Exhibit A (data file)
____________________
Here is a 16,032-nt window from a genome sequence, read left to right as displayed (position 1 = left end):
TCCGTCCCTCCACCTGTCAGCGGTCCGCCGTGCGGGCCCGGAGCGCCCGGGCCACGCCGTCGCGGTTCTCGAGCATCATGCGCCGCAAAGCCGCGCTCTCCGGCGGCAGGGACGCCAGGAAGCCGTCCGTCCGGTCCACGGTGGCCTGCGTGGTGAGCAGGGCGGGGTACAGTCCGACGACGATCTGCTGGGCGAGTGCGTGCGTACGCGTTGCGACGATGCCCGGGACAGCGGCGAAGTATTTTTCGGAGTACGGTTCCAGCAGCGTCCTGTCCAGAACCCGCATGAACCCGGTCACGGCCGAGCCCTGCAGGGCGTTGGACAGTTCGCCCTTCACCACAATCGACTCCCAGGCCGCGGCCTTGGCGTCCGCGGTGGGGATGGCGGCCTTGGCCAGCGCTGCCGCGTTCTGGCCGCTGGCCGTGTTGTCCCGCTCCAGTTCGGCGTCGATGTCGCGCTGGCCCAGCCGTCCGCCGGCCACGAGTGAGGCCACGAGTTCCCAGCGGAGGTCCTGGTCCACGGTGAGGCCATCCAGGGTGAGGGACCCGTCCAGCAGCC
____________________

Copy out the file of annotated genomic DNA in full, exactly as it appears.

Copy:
Here is a 16,032-nt window from a genome sequence, read left to right as displayed (position 1 = left end):
TCCGTCCCTCCACCTGTCAGCGGTCCGCCGTGCGGGCCCGGAGCGCCCGGGCCACGCCGTCGCGGTTCTCGAGCATCATGCGCCGCAAAGCCGCGCTCTCCGGCGGCAGGGACGCCAGGAAGCCGTCCGTCCGGTCCACGGTGGCCTGCGTGGTGAGCAGGGCGGGGTACAGTCCGACGACGATCTGCTGGGCGAGTGCGTGCGTACGCGTTGCGACGATGCCCGGGACAGCGGCGAAGTATTTTTCGGAGTACGGTTCCAGCAGCGTCCTGTCCAGAACCCGCATGAACCCGGTCACGGCCGAGCCCTGCAGGGCGTTGGACAGTTCGCCCTTCACCACAATCGACTCCCAGGCCGCGGCCTTGGCGTCCGCGGTGGGGATGGCGGCCTTGGCCAGCGCTGCCGCGTTCTGGCCGCTGGCCGTGTTGTCCCGCTCCAGTTCGGCGTCGATGTCGCGCTGGCCCAGCCGTCCGCCGGCCACGAGTGAGGCCACGAGTTCCCAGCGGAGGTCCTGGTCCACGGTGAGGCCATCCAGGGTGAGGGACCCGTCCAGCAGCC